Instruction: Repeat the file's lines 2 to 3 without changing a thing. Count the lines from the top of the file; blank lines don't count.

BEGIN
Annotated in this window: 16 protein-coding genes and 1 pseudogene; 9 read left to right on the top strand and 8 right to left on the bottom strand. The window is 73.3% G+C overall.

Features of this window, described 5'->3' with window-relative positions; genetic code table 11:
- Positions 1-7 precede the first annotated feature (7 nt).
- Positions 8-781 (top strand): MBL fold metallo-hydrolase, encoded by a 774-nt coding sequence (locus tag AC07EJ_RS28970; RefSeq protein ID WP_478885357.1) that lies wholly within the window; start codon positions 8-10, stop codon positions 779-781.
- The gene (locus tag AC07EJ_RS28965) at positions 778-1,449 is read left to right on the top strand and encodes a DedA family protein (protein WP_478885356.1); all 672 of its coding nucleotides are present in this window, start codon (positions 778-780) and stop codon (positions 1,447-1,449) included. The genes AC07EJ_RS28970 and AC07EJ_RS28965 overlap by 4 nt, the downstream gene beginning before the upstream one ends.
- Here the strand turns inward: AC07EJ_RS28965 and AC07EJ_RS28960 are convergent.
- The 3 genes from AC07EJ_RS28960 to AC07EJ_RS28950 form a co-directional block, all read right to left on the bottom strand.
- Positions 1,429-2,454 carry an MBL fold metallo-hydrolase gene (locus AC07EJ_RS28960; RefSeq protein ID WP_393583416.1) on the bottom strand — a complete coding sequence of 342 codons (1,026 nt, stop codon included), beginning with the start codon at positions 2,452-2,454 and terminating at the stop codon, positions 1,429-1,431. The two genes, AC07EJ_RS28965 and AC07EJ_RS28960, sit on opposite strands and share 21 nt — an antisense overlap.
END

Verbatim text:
Features of this window, described 5'->3' with window-relative positions; genetic code table 11:
- Positions 1-7 precede the first annotated feature (7 nt).